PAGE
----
Category Archives: Folk Lore
Also called: Black Pete, Black Peter, Père Fouettard, Schwaarze Péiter
Etymology: Black Peter
December has come and with it many familiar Winter Celebrations and Holidays.
The Dutch character of Zwarte Piet is one mired in controversy and folklore. In the folklore of the Low Countries of Europe, Zwarte Piet is a companion to Saint Nicholas or Sinterklaas if you please in Dutch. Saint Nicholas is also synonymous with Santa Claus for those living in the US. Unfortunately for the character of Zwarte Piet, he has come under a lot of controversy and allegations of racism in recent years, especially among the Netherland’s migrant community.
Zwarte Piet is traditionally depicted as being black as he’s said to either be a Moor from Spain or to have gotten black from going down chimneys delivering presents. Many people who dress up as Zwarte Piet, dress in colorful Renaissance Page outfits, blackface makeup, curly wigs, red lipstick, and earrings. The character of Zwarte Piet that most people in the Netherlands have become familiar with first appeared in a book written by Jan Schenkman in 1850.
The Feast Of Saint Nicholas – December 5-6th
Where many American children get excited for Santa Claus on December 25th, in Europe, children get excited for Saint Nicholas’ arrival on December 5th (Aruba, Curacao and the Netherlands) or 6th (Belgium and Luxembourg). His arrival is accompanied by Zwarte Piet (Zwarte Pieten for plural) who hands out sweets and presents to many children. Zwarte Pieten will begin to make their appearances in the weeks before Saint Nicholas’ Feast. Their first appearance is when Saint Nicholas arrives and is greeted with a parade. In some parts of the Netherlands, Saint Nicholas will arrive by boat, having come all the way from Madrid, Spain. The Zwarte Pieten’s job then is to entertain the children, handing out sweets known as pepernoten, kruidnoten and strooigoed as Saint Nicholas makes his rounds.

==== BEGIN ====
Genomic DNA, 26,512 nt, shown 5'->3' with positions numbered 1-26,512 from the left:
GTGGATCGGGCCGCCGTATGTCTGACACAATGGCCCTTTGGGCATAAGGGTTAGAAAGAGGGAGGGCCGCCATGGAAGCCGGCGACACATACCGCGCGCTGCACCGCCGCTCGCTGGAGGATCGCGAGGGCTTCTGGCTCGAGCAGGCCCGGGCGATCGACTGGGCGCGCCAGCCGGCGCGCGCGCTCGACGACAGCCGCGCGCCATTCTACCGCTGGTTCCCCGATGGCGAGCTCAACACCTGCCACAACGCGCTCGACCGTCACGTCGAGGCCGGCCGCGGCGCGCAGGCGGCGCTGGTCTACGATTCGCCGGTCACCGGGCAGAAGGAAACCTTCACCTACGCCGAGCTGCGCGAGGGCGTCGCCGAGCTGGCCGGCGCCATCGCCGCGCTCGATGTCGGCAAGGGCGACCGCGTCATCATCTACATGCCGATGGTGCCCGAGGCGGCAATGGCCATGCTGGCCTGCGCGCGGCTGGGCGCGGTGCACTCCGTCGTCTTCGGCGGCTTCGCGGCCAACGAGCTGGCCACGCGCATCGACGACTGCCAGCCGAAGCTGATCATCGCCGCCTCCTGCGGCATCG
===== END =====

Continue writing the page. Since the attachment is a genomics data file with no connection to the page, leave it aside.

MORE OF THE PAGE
Zwarte Piet’s Origins – Clash Of Cultures, Religion & Traditions
For anyone who even does just a cursory study of the Winter Celebrations of Christmas and the numerous related holidays for this time of year, can see that there has been a constant, evolving and changing view of how the Winter Holidays and Traditions have changed or adapted over the centuries and even millennia.
Many people can easily find and take note of Pagan elements for the holidays and why they were celebrated. The arrival of a new religion, Christianity as it spread and took over, clearly supplanted many of these older holidays and often the older Pagan traditions were adapted to the Christian celebrations of Christmas with new Christian imagery and symbolism.
Sometimes the origin and introduction of one tradition are clear cut and easy to point out and other times the passage of time has made it murky and there tends to be a lot of guesswork and overlay that makes it harder to separate all of the different elements. Ultimately it is a mixture and grab bag of different religions and traditions that have mixed together and changed over the years.